1. Brain natriuretic peptide, closely related to atrial natriuretic peptide in structure, may be an important circulating hormone. Its physiological role is unclear. First, we studied the effects of incremental infusions of brain natriuretic peptide in six healthy men on plasma brain natriuretic peptide levels and the pharmacokinetics of brain natriuretic peptide. Synthetic human brain natriuretic peptide-32 was infused intravenously, at an initial rate of 0.4 pmol min−1 kg−1, doubling every 15 min until the dose rate reached 6.4 pmol min−1 kg−1, at which rate the infusion was maintained for 30 min.
2. The brain natriuretic peptide infusion raised the brain natriuretic peptide-like immunoreactivity from 1.4 ± 0.5 pmol/l to 21.4 ± 7.6 pmol/l. Brain natriuretic peptide-like immunoreactivity after the end of infusion was consistent with a bi-exponential decay, with half-lives of 2.1 min and 37 min.
3. Next, we studied the effects of low-dose infusion of brain natriuretic peptide to mimic physiological increments in the circulating levels in comparison with atrial natriuretic peptide. Six dehydrated male subjects received intravenous infusions of atrial natriuretic peptide and brain natriuretic peptide, separately and in combination, in a randomized double-blind, placebo-controlled, four-part cross-over design. Atrial natriuretic peptide and brain natriuretic peptide were given at the rate of 0.75 and 0.4 pmol min−1 kg−1, respectively, for 3 h. The control infusion consisted of the vehicle.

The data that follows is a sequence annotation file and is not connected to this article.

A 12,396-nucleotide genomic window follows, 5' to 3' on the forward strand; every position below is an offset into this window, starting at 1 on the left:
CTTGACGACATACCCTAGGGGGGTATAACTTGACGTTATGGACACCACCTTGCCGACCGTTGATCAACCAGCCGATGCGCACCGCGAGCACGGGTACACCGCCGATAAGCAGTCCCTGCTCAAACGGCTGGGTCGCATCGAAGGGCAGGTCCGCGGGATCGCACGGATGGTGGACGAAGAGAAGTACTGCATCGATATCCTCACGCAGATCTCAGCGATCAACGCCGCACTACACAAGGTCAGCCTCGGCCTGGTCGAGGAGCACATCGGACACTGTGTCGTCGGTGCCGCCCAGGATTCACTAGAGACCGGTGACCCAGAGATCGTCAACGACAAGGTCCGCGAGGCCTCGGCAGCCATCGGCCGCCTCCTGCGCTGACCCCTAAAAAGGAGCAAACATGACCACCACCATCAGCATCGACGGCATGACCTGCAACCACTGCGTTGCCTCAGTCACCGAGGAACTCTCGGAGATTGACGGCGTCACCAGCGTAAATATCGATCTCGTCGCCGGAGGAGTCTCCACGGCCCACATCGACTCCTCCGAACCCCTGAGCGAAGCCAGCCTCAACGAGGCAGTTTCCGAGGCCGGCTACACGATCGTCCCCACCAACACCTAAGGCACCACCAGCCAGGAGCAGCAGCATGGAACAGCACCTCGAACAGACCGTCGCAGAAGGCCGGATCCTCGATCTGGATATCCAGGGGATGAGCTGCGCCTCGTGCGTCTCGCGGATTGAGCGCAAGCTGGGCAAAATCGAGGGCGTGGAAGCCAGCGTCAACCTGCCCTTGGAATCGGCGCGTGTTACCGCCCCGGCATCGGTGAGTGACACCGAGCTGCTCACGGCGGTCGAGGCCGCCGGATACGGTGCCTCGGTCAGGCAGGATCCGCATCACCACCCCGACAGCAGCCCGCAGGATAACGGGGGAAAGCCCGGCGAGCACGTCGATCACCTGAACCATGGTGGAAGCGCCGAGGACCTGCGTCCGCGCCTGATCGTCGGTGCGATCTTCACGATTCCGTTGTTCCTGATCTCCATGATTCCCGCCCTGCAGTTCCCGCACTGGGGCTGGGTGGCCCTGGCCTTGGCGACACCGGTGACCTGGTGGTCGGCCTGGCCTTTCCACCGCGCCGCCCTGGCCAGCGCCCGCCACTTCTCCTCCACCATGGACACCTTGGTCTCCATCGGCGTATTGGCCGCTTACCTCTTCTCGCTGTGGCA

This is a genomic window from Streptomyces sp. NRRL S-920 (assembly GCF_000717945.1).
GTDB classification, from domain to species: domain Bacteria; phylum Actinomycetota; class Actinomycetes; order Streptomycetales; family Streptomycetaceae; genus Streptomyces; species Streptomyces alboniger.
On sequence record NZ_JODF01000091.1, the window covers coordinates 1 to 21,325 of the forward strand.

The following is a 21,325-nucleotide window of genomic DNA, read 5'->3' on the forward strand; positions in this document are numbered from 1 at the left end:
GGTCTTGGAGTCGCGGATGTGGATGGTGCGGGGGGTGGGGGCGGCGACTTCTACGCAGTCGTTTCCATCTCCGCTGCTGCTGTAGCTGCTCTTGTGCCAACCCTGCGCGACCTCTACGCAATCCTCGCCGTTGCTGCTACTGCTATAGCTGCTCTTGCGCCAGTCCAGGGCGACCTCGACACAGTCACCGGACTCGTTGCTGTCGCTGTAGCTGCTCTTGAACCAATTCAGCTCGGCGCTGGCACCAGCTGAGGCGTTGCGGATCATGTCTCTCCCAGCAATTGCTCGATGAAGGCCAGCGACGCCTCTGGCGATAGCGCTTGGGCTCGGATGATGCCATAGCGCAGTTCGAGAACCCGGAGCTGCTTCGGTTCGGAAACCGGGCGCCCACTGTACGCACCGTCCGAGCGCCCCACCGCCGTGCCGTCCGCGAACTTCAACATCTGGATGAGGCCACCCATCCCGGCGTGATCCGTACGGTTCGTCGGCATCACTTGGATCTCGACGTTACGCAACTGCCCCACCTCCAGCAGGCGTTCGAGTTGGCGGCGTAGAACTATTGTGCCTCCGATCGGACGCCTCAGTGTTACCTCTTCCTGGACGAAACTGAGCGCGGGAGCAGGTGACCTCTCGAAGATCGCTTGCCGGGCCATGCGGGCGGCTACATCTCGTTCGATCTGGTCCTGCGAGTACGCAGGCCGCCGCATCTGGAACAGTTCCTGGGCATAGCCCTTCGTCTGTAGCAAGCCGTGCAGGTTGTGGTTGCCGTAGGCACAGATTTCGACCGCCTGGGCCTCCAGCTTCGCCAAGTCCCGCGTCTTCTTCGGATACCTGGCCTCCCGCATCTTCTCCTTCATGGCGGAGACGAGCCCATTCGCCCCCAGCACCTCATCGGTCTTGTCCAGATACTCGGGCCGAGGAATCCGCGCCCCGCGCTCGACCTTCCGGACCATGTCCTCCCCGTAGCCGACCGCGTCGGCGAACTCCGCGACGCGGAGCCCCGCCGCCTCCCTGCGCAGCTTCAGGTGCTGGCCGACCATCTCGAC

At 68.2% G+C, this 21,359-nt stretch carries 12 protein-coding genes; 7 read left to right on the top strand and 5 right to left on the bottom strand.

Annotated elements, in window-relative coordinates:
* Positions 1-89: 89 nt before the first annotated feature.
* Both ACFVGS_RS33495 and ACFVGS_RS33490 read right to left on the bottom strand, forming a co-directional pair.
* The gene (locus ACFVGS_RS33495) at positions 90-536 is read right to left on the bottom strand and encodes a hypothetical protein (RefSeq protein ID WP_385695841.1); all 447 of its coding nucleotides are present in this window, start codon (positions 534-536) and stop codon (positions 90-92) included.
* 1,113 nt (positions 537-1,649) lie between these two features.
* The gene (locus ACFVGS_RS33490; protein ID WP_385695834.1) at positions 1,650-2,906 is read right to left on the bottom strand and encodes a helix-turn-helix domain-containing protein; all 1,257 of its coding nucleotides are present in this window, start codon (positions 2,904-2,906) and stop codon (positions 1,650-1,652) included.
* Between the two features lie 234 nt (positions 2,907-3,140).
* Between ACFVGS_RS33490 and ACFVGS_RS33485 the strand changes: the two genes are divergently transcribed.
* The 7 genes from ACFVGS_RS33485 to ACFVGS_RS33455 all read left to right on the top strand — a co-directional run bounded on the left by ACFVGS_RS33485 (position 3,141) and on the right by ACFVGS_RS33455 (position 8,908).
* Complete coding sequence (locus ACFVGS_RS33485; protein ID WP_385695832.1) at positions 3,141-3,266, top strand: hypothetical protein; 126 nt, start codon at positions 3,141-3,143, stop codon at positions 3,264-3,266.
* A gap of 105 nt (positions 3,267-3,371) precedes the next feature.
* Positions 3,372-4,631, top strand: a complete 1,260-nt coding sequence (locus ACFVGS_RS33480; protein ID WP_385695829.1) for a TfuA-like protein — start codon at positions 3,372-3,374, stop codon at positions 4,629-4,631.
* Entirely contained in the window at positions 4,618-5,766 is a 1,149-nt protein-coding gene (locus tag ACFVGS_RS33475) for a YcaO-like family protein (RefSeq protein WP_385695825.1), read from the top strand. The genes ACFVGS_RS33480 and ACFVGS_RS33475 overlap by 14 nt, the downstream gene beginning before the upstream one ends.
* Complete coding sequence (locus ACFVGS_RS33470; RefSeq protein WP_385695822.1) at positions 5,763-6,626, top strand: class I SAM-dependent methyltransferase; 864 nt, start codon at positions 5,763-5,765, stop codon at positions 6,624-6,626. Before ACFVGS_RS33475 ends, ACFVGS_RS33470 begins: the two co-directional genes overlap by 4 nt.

4. Analysis of variance showed that atrial natriuretic peptide and atrial natriuretic peptide plus brain natriuretic peptide, but not brain natriuretic peptide alone, increased urinary flow and decreased urinary osmolality significantly. However, urinary sodium excretion was significantly increased by atrial natriuretic peptide, brain natriuretic peptide and atrial natriuretic peptide plus brain natriuretic peptide.
5. None of the four infusates significantly altered the blood pressure, heart rate or glomerular filtration rate.
6. This study showed, for the first time, that physiological increments in brain natriuretic peptide, like those in atrial natriuretic peptide, are natriuretic. Although atrial natriuretic peptide and brain natriuretic peptide do not appear to interact synergistically, they are likely to act in concert in the physiological regulation of sodium balance.